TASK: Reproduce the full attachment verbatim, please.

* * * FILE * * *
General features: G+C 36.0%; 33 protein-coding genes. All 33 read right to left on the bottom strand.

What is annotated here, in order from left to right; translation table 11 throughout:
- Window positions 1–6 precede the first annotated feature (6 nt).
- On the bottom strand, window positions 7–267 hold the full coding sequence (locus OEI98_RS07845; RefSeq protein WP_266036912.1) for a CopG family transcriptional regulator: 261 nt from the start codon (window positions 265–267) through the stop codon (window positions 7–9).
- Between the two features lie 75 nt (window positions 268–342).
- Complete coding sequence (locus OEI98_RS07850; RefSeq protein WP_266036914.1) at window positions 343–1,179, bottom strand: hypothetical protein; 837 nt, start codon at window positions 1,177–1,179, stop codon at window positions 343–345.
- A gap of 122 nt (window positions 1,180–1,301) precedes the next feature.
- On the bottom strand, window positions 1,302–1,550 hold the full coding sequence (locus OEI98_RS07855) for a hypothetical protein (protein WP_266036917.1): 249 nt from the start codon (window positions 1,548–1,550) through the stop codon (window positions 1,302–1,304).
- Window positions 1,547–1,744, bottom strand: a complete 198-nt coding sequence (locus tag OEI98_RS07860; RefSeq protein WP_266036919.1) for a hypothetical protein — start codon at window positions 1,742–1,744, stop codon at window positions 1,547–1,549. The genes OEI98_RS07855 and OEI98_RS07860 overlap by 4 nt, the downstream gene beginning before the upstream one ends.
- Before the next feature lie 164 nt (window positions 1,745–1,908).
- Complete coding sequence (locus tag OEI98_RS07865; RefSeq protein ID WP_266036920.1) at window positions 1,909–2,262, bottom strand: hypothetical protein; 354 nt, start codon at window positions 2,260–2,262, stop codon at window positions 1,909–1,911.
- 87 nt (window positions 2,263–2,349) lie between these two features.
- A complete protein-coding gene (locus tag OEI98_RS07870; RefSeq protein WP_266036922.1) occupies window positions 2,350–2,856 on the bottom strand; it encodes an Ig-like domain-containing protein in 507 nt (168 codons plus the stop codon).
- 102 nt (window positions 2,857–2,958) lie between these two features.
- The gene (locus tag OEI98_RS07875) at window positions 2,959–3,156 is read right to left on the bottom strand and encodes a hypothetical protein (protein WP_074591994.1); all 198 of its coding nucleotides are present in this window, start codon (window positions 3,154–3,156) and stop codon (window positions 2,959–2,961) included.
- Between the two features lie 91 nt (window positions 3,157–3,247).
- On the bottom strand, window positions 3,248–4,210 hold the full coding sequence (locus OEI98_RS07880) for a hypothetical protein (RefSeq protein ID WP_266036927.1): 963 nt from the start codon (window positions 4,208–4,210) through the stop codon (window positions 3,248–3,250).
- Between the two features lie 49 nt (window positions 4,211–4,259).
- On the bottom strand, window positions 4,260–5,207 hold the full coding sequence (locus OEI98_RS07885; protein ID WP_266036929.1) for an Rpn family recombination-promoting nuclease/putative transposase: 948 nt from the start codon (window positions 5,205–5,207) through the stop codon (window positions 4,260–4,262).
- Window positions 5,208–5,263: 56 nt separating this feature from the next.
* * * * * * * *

General features: G+C 36.0%; 33 protein-coding genes. All 33 read right to left on the bottom strand.

What is annotated here, in order from left to right; translation table 11 throughout:
- Window positions 1–6 precede the first annotated feature (6 nt).
- On the bottom strand, window positions 7–267 hold the full coding sequence (locus OEI98_RS07845; RefSeq protein WP_266036912.1) for a CopG family transcriptional regulator: 261 nt from the start codon (window positions 265–267) through the stop codon (window positions 7–9).
- Between the two features lie 75 nt (window positions 268–342).
- Complete coding sequence (locus OEI98_RS07850; RefSeq protein WP_266036914.1) at window positions 343–1,179, bottom strand: hypothetical protein; 837 nt, start codon at window positions 1,177–1,179, stop codon at window positions 343–345.
- A gap of 122 nt (window positions 1,180–1,301) precedes the next feature.
- On the bottom strand, window positions 1,302–1,550 hold the full coding sequence (locus OEI98_RS07855) for a hypothetical protein (protein WP_266036917.1): 249 nt from the start codon (window positions 1,548–1,550) through the stop codon (window positions 1,302–1,304).
- Window positions 1,547–1,744, bottom strand: a complete 198-nt coding sequence (locus tag OEI98_RS07860; RefSeq protein WP_266036919.1) for a hypothetical protein — start codon at window positions 1,742–1,744, stop codon at window positions 1,547–1,549. The genes OEI98_RS07855 and OEI98_RS07860 overlap by 4 nt, the downstream gene beginning before the upstream one ends.
- Before the next feature lie 164 nt (window positions 1,745–1,908).
- Complete coding sequence (locus tag OEI98_RS07865; RefSeq protein ID WP_266036920.1) at window positions 1,909–2,262, bottom strand: hypothetical protein; 354 nt, start codon at window positions 2,260–2,262, stop codon at window positions 1,909–1,911.
- 87 nt (window positions 2,263–2,349) lie between these two features.
- A complete protein-coding gene (locus tag OEI98_RS07870; RefSeq protein WP_266036922.1) occupies window positions 2,350–2,856 on the bottom strand; it encodes an Ig-like domain-containing protein in 507 nt (168 codons plus the stop codon).
- 102 nt (window positions 2,857–2,958) lie between these two features.
- The gene (locus tag OEI98_RS07875) at window positions 2,959–3,156 is read right to left on the bottom strand and encodes a hypothetical protein (protein WP_074591994.1); all 198 of its coding nucleotides are present in this window, start codon (window positions 3,154–3,156) and stop codon (window positions 2,959–2,961) included.
- Between the two features lie 91 nt (window positions 3,157–3,247).
- On the bottom strand, window positions 3,248–4,210 hold the full coding sequence (locus OEI98_RS07880) for a hypothetical protein (RefSeq protein ID WP_266036927.1): 963 nt from the start codon (window positions 4,208–4,210) through the stop codon (window positions 3,248–3,250).
- Between the two features lie 49 nt (window positions 4,211–4,259).
- On the bottom strand, window positions 4,260–5,207 hold the full coding sequence (locus OEI98_RS07885; protein ID WP_266036929.1) for an Rpn family recombination-promoting nuclease/putative transposase: 948 nt from the start codon (window positions 5,205–5,207) through the stop codon (window positions 4,260–4,262).
- Window positions 5,208–5,263: 56 nt separating this feature from the next.